I was very sad to hear about Larry's passing. Larry introduced me to the games Incan Gold and Groo (the card game), and I played Cosmic Encounter for the first time with he and Tadashi Ehara at DunDraCon.
If it helps, the Gaslight/Victorian era actually overlaps what we usually think of as the setting for the American Western, give or take a decade or so. The American Western is probably far more familiar to American gamers (and perhaps gamers around the world) as a reference point for technology, clothing, culture, and such, and the Weird Western has always been a popular setting for stories of the unknown and supernatural, even before the "real life" Victorian era.
Gaslight Cthulhu generally assumes a more urban (and typically English) setting than the Weird Western does, but that need not be the case.
So, in addition to the iconic gaslight lamps, expect proper ladies and gentlemen to be dressed in the stuffy Victorian fashion, transportation by horse-and-buggy and by steam locomotive, long-distance communication by snail-mail delivered by rail, and later by telegraph (but probably not telephone or radio), comparatively light urbanization and industrialization, a growing interest in science and a general faith in the overall benefit and goodness of science and industry, household servants (and, in the earlier part of the era, slaves) for the upper-class and often the middle class, and an idealization of the self-made "renaissance man" (who is in control of his own fortune, has created his own wealth, and has taught himself a little bit about everything he has needed to build his own home, invent his own industry, govern his own business and household staff, entertain and educate his own family, manage his own finances, fight his own fights in court and with fists, etc.) It's an era that seems to have placed a lot of stock in almost brutal practicality and realism, and which tended to distrust and disdain fantasy and sentimentality.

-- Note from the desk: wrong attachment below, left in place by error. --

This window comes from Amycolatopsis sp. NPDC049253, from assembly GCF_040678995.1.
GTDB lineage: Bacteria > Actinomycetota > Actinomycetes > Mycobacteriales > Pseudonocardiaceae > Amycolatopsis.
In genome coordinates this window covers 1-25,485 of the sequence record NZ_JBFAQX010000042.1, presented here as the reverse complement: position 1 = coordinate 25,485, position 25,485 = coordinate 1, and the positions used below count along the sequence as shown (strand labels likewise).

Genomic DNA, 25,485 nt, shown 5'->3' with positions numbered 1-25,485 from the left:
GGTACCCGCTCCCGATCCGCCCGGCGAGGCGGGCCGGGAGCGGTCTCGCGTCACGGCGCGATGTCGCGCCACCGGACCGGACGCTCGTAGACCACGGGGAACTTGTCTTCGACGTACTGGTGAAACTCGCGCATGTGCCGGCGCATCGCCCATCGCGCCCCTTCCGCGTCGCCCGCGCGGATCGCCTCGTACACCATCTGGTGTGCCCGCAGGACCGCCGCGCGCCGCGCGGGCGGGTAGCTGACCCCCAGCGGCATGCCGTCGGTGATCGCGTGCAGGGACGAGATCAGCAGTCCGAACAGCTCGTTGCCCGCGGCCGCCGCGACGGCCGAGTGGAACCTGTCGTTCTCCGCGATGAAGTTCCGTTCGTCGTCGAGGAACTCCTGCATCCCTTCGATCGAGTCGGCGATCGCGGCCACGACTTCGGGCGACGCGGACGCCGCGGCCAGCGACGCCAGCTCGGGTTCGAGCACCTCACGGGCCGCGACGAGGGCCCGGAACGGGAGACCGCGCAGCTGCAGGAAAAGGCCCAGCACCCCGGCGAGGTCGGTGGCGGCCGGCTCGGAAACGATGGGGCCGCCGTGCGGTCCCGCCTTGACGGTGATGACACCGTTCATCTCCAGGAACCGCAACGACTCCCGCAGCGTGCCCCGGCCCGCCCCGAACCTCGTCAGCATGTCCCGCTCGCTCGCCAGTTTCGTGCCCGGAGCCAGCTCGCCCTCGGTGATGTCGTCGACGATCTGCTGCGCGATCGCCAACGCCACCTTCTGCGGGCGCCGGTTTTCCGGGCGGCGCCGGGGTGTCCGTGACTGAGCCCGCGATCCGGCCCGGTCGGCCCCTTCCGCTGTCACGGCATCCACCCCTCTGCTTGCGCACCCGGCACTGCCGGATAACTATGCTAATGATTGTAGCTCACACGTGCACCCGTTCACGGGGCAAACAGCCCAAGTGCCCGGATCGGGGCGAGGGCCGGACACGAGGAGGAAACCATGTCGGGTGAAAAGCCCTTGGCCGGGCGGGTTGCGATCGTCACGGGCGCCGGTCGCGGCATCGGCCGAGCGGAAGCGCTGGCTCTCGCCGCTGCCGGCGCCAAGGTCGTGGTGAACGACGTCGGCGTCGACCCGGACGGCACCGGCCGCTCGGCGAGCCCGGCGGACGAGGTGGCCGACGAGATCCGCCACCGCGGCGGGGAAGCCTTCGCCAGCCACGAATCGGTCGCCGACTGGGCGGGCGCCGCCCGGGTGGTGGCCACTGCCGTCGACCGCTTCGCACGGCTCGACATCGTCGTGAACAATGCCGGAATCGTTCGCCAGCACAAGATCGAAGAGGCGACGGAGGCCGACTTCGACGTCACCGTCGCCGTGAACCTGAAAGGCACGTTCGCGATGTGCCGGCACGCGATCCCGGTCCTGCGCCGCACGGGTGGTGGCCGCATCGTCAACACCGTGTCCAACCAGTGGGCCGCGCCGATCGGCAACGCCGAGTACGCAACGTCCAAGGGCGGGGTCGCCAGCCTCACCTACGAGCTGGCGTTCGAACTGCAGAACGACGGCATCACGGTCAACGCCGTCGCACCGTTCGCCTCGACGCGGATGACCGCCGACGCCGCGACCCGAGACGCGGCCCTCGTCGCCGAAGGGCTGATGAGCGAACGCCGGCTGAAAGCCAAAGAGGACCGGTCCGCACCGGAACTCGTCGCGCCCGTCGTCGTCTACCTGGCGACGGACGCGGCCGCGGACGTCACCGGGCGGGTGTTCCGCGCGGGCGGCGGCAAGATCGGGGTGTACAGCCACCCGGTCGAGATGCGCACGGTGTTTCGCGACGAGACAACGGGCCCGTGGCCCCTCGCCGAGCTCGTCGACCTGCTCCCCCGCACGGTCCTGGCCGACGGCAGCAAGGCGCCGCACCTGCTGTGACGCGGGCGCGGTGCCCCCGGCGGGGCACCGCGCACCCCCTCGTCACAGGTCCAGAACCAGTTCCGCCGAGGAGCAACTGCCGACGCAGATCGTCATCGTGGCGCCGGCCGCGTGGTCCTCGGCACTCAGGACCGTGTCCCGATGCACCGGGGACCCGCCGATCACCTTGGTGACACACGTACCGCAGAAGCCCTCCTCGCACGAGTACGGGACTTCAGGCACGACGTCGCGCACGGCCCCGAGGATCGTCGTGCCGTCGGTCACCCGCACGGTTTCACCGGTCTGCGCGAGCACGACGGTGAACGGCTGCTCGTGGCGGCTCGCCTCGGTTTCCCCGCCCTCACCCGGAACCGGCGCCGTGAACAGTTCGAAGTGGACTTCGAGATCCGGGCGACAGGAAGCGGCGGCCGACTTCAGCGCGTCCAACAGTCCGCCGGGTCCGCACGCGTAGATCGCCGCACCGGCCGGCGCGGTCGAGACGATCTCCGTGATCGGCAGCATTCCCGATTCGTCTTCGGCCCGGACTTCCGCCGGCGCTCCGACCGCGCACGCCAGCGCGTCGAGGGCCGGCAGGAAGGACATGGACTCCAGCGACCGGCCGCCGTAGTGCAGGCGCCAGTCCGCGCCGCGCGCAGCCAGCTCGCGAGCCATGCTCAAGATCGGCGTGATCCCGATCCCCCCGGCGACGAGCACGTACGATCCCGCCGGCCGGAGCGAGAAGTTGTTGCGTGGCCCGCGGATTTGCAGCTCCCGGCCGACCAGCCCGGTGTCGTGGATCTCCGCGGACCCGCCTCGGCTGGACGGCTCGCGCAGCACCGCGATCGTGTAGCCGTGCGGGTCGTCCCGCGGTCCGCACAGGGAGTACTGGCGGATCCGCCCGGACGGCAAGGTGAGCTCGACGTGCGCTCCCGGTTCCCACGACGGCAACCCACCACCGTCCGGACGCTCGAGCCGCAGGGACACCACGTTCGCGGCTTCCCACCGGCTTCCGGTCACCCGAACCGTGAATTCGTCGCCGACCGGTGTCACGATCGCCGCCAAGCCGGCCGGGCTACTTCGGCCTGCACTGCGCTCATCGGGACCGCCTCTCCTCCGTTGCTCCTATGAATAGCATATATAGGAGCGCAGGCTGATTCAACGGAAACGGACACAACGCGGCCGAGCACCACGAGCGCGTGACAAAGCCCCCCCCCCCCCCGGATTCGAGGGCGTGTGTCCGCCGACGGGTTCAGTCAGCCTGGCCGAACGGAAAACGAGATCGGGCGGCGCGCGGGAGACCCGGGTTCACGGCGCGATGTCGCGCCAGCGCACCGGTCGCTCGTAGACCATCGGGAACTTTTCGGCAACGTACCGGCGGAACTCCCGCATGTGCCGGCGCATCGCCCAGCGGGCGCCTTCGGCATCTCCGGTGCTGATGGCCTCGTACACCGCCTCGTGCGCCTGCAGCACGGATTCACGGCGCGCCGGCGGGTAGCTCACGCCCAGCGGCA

Some other setting possibilities in the same era that I think could provide some interesting backdrops for Gaslight-era Call of Cthulhu:
The Victorian/Gaslight Era was also a sort of "kitchen sink" for every kind of weird or outright insane idea or -ism you can possible imagine - starting with That Guy Who Invented Corn Flakes as an example of the standard-issue crack-pottery of the age, extending into every possible extreme of spiritualism, anarchism, communism, capitalism, fascism, nihilism, racism, classism, sexism, and beyond, on into embracing every imaginable weird cult, pseudo-science, bizarre health fad (such as swallowing radium pills or selling cocaine cough drops to kids over the counter), and screwball conspiracy theory of the time (hollow earth, secret continents, hidden dynasties of lost nations, mesmerism, the destinies of man being controlled by secret immortal cabals of evil foreign vampires, you name it....) In short, it was fertile ground for all sorts of the kinds of screwball stuff that turns up in Lovecraftian literature, dialed to 11.
In literary terms, the Gaslight era could be thought of as more than just the era of Sherlock Holmes - it also includes such early science fiction and popular Gothic works and interesting art movements as: